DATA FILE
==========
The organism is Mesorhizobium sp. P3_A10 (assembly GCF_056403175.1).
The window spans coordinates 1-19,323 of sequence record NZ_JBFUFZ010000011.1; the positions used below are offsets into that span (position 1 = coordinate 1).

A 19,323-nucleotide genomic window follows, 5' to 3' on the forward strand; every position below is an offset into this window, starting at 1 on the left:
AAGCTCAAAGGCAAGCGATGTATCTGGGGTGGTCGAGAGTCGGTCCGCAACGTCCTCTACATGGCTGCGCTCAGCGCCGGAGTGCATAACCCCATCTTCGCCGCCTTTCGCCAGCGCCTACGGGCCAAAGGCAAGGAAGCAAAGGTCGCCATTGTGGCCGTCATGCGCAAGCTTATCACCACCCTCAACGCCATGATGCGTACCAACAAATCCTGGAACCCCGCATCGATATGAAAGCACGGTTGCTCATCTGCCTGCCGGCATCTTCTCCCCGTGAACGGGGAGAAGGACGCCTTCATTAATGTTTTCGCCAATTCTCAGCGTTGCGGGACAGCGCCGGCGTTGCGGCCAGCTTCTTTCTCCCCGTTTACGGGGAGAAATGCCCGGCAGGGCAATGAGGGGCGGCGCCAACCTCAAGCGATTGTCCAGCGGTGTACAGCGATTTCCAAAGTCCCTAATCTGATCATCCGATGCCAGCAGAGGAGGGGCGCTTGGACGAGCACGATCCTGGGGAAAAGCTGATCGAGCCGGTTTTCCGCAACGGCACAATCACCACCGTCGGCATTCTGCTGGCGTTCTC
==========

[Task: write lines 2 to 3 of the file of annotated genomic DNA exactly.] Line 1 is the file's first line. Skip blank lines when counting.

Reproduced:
The window spans coordinates 1-19,323 of sequence record NZ_JBFUFZ010000011.1; the positions used below are offsets into that span (position 1 = coordinate 1).

A 19,323-nucleotide genomic window follows, 5' to 3' on the forward strand; every position below is an offset into this window, starting at 1 on the left: